Here is what you need to know on this Wednesday, March 29, 29 days before the April 27 NFL draft.
—Offseason workouts begin (4/17) 19
—Redskins rookie camp (5/12) 44
—Redskins OTAs start (5/24) 56
—Franchise tag contract deadline (7/15) 108
—First Sunday of 2017 season (9/10) 156
Rule changes with commentary
—Prohibits the “leaper” block attempt on field goal and extra point plays.
Tandler: While it’s a fun play when it’s executed properly I can see the player safety angle of it. I’m not sure why teams didn’t just run some placement kicks with delayed snaps to get a free five yards because once a player has committed to the leap he can’t stop.
—Makes permanent the rule that disqualifies a player who is penalized twice in one game for certain types of unsportsmanlike conduct fouls.
Tandler: One of the few times that this came into play was in Week 3 when Giants center Weston Richburg got the boot for multiple penalties against the Redskins. I suppose most Redskins fans will be fine with it until a Washington player gets kicked out of a key game. Last year the rule was experimental and this makes it permanent
—Changes the spot of the next snap after a touchback resulting from a free kick to the 25-yard line for one year only.
Tandler: I think this is kind of a dumb rule but it's designed to reduce kickoff returns and they did go down from 1,138 in 2015 to 1,012 last season. That’s an 11 percent drop and they want to give the experimental rule another year to see if that was just a statistical anomaly. It should be noted here that the Redskins’ proposal to place a kickoff that goes through the uprights at the 20-yard line did muster 11 votes but that’s far short of the 24 needed to pass it. The No Fun League indeed.
—Gives a receiver running a pass route defenseless player protection. Makes crackback blocks prohibited by a backfield player who is in motion, even if he is not more than two yards outside the tackle when the ball is snapped.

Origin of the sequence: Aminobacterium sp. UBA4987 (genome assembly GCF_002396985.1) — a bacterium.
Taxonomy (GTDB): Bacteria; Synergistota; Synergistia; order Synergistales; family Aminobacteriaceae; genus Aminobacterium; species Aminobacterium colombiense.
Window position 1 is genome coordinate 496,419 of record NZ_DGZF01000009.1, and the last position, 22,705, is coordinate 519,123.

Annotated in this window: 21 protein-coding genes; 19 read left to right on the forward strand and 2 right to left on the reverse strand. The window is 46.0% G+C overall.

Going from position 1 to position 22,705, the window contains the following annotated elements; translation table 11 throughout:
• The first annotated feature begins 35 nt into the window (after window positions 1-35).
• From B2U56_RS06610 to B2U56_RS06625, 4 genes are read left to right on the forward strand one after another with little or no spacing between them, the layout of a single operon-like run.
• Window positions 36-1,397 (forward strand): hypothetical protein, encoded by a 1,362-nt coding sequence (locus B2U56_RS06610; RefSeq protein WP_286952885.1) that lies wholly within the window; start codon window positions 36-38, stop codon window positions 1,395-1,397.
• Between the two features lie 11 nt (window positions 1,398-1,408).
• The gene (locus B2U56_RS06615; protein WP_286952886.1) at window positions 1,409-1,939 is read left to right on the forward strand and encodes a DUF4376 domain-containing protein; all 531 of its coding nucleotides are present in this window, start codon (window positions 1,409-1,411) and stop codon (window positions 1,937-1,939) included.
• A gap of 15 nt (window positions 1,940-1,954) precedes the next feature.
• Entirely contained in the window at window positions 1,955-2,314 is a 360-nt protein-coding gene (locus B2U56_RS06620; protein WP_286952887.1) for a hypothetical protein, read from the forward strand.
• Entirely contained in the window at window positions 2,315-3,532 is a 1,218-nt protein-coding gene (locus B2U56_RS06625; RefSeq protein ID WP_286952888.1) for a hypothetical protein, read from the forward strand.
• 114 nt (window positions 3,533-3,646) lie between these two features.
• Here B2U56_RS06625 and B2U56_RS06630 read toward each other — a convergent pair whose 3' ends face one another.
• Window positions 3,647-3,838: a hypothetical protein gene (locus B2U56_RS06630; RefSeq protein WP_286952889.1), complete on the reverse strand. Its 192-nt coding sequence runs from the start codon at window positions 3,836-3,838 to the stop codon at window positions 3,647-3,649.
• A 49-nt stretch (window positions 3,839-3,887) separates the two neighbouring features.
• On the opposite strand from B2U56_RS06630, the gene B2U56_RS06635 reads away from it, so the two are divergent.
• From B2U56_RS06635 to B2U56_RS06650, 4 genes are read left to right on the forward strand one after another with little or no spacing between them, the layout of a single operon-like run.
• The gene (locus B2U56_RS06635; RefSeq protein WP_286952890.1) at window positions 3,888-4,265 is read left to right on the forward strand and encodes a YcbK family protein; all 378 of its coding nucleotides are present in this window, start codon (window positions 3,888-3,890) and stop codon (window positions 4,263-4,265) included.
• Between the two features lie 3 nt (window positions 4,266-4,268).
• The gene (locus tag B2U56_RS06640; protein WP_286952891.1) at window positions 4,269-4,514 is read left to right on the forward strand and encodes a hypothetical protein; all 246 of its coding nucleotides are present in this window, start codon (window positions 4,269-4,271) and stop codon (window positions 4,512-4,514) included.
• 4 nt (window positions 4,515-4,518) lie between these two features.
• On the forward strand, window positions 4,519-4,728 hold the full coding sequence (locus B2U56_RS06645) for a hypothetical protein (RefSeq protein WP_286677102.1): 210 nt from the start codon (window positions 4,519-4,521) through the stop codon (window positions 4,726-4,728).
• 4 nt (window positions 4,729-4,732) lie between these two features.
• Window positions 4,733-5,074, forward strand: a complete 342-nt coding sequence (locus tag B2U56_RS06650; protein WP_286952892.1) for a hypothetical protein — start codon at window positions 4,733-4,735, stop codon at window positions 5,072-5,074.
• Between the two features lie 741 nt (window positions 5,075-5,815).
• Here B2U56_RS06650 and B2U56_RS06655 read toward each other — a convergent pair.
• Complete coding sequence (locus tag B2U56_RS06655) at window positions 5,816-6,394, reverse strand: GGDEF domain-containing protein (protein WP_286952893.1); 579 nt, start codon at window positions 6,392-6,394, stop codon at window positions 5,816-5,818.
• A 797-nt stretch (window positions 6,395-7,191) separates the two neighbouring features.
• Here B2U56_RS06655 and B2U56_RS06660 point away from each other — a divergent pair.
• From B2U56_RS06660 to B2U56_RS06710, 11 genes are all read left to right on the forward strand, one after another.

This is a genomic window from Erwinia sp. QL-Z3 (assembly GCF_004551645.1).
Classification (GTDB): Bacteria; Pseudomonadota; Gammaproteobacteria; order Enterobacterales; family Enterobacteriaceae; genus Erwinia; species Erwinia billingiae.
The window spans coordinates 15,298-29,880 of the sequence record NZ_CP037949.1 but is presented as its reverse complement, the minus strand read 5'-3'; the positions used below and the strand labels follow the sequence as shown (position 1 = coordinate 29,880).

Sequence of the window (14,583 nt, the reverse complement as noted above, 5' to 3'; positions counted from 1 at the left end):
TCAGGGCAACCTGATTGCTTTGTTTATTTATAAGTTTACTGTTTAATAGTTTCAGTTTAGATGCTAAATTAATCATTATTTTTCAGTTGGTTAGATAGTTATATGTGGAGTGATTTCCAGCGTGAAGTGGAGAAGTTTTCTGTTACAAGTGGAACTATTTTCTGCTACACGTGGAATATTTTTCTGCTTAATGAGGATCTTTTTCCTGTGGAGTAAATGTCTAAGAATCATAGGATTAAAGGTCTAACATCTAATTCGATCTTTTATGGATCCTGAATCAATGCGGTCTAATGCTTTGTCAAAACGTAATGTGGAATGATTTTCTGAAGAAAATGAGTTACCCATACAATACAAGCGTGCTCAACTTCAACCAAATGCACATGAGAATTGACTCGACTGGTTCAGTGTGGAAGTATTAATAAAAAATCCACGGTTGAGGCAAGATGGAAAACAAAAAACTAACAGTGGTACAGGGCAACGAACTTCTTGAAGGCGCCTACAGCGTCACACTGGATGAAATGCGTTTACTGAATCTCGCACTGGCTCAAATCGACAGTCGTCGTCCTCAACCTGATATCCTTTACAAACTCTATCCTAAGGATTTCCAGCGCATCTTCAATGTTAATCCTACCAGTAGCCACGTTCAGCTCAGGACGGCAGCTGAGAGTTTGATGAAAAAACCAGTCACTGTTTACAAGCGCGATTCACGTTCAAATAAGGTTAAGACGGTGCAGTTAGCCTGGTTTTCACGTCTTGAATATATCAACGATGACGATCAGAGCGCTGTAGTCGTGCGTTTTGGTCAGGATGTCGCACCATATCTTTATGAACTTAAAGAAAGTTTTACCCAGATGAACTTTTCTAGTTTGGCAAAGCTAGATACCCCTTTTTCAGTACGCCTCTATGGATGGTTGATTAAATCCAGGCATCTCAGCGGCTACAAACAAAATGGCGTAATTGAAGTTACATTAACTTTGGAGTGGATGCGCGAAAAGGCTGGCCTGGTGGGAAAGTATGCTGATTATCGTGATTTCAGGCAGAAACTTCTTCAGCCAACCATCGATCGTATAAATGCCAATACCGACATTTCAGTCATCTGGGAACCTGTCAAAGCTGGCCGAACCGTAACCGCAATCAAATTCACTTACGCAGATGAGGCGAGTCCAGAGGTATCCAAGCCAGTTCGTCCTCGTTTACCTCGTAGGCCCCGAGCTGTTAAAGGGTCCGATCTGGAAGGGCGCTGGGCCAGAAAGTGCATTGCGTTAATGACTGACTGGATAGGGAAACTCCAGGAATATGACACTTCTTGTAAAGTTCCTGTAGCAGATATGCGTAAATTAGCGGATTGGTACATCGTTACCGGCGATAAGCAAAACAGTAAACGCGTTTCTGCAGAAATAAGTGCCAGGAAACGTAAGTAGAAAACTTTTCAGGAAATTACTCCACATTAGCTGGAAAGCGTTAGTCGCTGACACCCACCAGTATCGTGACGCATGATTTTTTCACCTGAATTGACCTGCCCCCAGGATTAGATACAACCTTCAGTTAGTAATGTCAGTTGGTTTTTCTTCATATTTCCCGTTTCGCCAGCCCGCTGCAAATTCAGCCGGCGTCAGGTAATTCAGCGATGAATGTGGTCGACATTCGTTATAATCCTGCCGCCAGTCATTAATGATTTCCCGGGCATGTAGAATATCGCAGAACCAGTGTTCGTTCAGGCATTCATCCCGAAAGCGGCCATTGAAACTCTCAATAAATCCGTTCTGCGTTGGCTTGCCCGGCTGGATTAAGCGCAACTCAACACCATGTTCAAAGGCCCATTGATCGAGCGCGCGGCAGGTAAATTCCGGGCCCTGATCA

Tandler: These are two different rules but I’m combining them into once comment—good for player safety, not sure why it took them so long to pass these rules.
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—Replaces the sideline replay monitor with a hand-held device and authorizes designated members of the Officiating department to make the final decision on replay reviews.
Tandler: This is good for so many reasons. We should get better, more consistent decisions (although there’s no guarantee that my evergreen “Siri, what is a catch” tweet will be retired permanently). And the time that replay uses up should be greatly reduced.
—Makes it Unsportsmanlike Conduct to commit multiple fouls during the same down designed to manipulate the game clock.
Tandler: This keeps teams from grabbing multiple receivers to prevent a Hail Mary attempt at the end of half or a game and prevents them from holding multiple players on a punt attempt to run out the clock at the end of a game. It’s a loophole that was closed, forcing a team to play defense or execute a punt instead of committing intentional penalties. The key is that the clock is reset to where it was when the ball was snapped.
—Makes actions to conserve time illegal after the two-minute warning of either half.
Tandler: This just takes the penalties that result in 10-second runoffs in the last minute of a half, mostly false starts when the clock is running, and makes them illegal any time after the two-minute warning.
Tandler on Twitter
Responding to a tweet saying that the rule to put replay in the hands of official at the NFL offices:
Best news of the day. Replay review now out of the hands of Jeff Triplette. https://t.co/p6XWkiAcMa— Rich Tandler (@TandlerNBCS) March 28, 2017
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